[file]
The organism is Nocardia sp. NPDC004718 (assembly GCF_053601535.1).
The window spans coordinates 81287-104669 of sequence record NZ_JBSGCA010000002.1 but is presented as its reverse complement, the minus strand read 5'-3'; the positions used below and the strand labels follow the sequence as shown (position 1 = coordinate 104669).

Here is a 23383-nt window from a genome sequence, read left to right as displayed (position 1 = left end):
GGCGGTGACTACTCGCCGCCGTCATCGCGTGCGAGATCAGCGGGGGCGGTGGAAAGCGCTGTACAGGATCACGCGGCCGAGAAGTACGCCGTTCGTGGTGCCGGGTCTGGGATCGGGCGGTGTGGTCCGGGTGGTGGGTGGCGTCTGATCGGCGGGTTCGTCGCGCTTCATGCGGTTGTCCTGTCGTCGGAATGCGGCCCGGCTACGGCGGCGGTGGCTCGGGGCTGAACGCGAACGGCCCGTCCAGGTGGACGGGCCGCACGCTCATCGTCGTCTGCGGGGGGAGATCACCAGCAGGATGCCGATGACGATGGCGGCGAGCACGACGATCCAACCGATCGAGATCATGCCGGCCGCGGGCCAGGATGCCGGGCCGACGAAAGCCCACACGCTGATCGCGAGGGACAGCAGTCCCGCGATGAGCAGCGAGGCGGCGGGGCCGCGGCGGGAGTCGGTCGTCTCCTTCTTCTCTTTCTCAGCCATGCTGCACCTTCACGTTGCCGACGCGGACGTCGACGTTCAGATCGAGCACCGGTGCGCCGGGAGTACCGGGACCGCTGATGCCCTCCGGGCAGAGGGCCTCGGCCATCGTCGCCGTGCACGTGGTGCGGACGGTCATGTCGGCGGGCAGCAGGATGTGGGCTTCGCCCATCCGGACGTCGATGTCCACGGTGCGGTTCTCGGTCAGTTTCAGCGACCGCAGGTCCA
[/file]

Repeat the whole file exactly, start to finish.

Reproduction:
The organism is Nocardia sp. NPDC004718 (assembly GCF_053601535.1).
The window spans coordinates 81287-104669 of sequence record NZ_JBSGCA010000002.1 but is presented as its reverse complement, the minus strand read 5'-3'; the positions used below and the strand labels follow the sequence as shown (position 1 = coordinate 104669).

Here is a 23383-nt window from a genome sequence, read left to right as displayed (position 1 = left end):
GGCGGTGACTACTCGCCGCCGTCATCGCGTGCGAGATCAGCGGGGGCGGTGGAAAGCGCTGTACAGGATCACGCGGCCGAGAAGTACGCCGTTCGTGGTGCCGGGTCTGGGATCGGGCGGTGTGGTCCGGGTGGTGGGTGGCGTCTGATCGGCGGGTTCGTCGCGCTTCATGCGGTTGTCCTGTCGTCGGAATGCGGCCCGGCTACGGCGGCGGTGGCTCGGGGCTGAACGCGAACGGCCCGTCCAGGTGGACGGGCCGCACGCTCATCGTCGTCTGCGGGGGGAGATCACCAGCAGGATGCCGATGACGATGGCGGCGAGCACGACGATCCAACCGATCGAGATCATGCCGGCCGCGGGCCAGGATGCCGGGCCGACGAAAGCCCACACGCTGATCGCGAGGGACAGCAGTCCCGCGATGAGCAGCGAGGCGGCGGGGCCGCGGCGGGAGTCGGTCGTCTCCTTCTTCTCTTTCTCAGCCATGCTGCACCTTCACGTTGCCGACGCGGACGTCGACGTTCAGATCGAGCACCGGTGCGCCGGGAGTACCGGGACCGCTGATGCCCTCCGGGCAGAGGGCCTCGGCCATCGTCGCCGTGCACGTGGTGCGGACGGTCATGTCGGCGGGCAGCAGGATGTGGGCTTCGCCCATCCGGACGTCGATGTCCACGGTGCGGTTCTCGGTCAGTTTCAGCGACCGCAGGTCCA